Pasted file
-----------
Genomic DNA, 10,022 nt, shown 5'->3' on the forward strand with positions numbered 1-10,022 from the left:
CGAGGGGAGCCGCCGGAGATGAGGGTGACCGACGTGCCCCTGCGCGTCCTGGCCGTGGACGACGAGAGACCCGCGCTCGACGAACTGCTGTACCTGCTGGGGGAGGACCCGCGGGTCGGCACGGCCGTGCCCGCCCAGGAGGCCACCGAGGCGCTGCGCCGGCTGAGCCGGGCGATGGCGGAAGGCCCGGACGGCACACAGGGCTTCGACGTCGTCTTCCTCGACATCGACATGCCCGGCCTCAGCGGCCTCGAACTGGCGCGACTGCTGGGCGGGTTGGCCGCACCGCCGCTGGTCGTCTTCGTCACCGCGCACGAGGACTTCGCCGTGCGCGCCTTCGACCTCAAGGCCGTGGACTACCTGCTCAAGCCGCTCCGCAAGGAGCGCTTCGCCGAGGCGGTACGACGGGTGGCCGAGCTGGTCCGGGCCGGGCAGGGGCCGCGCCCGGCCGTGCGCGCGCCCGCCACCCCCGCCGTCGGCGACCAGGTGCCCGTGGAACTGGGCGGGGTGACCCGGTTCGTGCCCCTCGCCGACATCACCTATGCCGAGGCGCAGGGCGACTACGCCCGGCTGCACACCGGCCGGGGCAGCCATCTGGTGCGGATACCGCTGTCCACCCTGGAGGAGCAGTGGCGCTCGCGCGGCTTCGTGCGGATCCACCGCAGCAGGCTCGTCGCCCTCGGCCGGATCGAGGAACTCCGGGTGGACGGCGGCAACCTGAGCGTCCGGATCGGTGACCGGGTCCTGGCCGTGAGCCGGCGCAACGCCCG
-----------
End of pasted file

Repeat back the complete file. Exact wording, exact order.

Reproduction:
Genomic DNA, 10,022 nt, shown 5'->3' on the forward strand with positions numbered 1-10,022 from the left:
CGAGGGGAGCCGCCGGAGATGAGGGTGACCGACGTGCCCCTGCGCGTCCTGGCCGTGGACGACGAGAGACCCGCGCTCGACGAACTGCTGTACCTGCTGGGGGAGGACCCGCGGGTCGGCACGGCCGTGCCCGCCCAGGAGGCCACCGAGGCGCTGCGCCGGCTGAGCCGGGCGATGGCGGAAGGCCCGGACGGCACACAGGGCTTCGACGTCGTCTTCCTCGACATCGACATGCCCGGCCTCAGCGGCCTCGAACTGGCGCGACTGCTGGGCGGGTTGGCCGCACCGCCGCTGGTCGTCTTCGTCACCGCGCACGAGGACTTCGCCGTGCGCGCCTTCGACCTCAAGGCCGTGGACTACCTGCTCAAGCCGCTCCGCAAGGAGCGCTTCGCCGAGGCGGTACGACGGGTGGCCGAGCTGGTCCGGGCCGGGCAGGGGCCGCGCCCGGCCGTGCGCGCGCCCGCCACCCCCGCCGTCGGCGACCAGGTGCCCGTGGAACTGGGCGGGGTGACCCGGTTCGTGCCCCTCGCCGACATCACCTATGCCGAGGCGCAGGGCGACTACGCCCGGCTGCACACCGGCCGGGGCAGCCATCTGGTGCGGATACCGCTGTCCACCCTGGAGGAGCAGTGGCGCTCGCGCGGCTTCGTGCGGATCCACCGCAGCAGGCTCGTCGCCCTCGGCCGGATCGAGGAACTCCGGGTGGACGGCGGCAACCTGAGCGTCCGGATCGGTGACCGGGTCCTGGCCGTGAGCCGGCGCAACGCCCG